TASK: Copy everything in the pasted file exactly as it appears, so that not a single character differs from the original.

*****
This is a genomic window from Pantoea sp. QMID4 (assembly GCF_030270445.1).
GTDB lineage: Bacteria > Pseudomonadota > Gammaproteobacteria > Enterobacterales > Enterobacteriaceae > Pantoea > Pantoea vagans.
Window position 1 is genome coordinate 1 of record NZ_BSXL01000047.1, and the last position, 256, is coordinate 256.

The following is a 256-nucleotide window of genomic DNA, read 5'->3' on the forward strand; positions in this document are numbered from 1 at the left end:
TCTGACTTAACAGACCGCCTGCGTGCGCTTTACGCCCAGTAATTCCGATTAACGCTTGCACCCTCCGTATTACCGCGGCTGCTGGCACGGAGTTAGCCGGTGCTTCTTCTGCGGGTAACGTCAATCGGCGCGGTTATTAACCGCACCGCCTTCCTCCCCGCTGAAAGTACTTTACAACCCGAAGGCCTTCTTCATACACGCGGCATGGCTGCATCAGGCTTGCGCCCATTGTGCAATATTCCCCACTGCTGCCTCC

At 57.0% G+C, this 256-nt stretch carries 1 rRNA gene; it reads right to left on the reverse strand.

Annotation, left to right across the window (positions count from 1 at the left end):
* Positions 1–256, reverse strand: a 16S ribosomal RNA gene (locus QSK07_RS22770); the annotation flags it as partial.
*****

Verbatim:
This is a genomic window from Pantoea sp. QMID4 (assembly GCF_030270445.1).
GTDB lineage: Bacteria > Pseudomonadota > Gammaproteobacteria > Enterobacterales > Enterobacteriaceae > Pantoea > Pantoea vagans.
Window position 1 is genome coordinate 1 of record NZ_BSXL01000047.1, and the last position, 256, is coordinate 256.

The following is a 256-nucleotide window of genomic DNA, read 5'->3' on the forward strand; positions in this document are numbered from 1 at the left end:
TCTGACTTAACAGACCGCCTGCGTGCGCTTTACGCCCAGTAATTCCGATTAACGCTTGCACCCTCCGTATTACCGCGGCTGCTGGCACGGAGTTAGCCGGTGCTTCTTCTGCGGGTAACGTCAATCGGCGCGGTTATTAACCGCACCGCCTTCCTCCCCGCTGAAAGTACTTTACAACCCGAAGGCCTTCTTCATACACGCGGCATGGCTGCATCAGGCTTGCGCCCATTGTGCAATATTCCCCACTGCTGCCTCC

At 57.0% G+C, this 256-nt stretch carries 1 rRNA gene; it reads right to left on the reverse strand.

Annotation, left to right across the window (positions count from 1 at the left end):
* Positions 1–256, reverse strand: a 16S ribosomal RNA gene (locus QSK07_RS22770); the annotation flags it as partial.